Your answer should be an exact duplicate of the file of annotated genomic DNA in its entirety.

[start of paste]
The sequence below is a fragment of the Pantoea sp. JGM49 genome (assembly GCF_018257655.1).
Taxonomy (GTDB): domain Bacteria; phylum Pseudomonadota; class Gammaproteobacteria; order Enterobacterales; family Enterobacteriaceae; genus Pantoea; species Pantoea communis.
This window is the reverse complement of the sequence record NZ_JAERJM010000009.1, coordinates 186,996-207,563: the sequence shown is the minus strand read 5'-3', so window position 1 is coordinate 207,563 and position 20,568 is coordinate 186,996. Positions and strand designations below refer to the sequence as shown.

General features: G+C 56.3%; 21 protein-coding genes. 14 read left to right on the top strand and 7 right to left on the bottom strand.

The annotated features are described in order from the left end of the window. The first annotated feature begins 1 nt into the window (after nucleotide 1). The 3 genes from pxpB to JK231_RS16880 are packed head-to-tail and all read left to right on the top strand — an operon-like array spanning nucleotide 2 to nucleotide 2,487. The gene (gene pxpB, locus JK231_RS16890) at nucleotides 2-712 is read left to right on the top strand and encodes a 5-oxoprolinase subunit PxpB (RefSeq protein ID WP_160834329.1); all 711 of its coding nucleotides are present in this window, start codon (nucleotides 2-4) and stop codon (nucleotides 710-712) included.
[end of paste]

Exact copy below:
The sequence below is a fragment of the Pantoea sp. JGM49 genome (assembly GCF_018257655.1).
Taxonomy (GTDB): domain Bacteria; phylum Pseudomonadota; class Gammaproteobacteria; order Enterobacterales; family Enterobacteriaceae; genus Pantoea; species Pantoea communis.
This window is the reverse complement of the sequence record NZ_JAERJM010000009.1, coordinates 186,996-207,563: the sequence shown is the minus strand read 5'-3', so window position 1 is coordinate 207,563 and position 20,568 is coordinate 186,996. Positions and strand designations below refer to the sequence as shown.

General features: G+C 56.3%; 21 protein-coding genes. 14 read left to right on the top strand and 7 right to left on the bottom strand.

The annotated features are described in order from the left end of the window. The first annotated feature begins 1 nt into the window (after nucleotide 1). The 3 genes from pxpB to JK231_RS16880 are packed head-to-tail and all read left to right on the top strand — an operon-like array spanning nucleotide 2 to nucleotide 2,487. The gene (gene pxpB, locus JK231_RS16890) at nucleotides 2-712 is read left to right on the top strand and encodes a 5-oxoprolinase subunit PxpB (RefSeq protein ID WP_160834329.1); all 711 of its coding nucleotides are present in this window, start codon (nucleotides 2-4) and stop codon (nucleotides 710-712) included.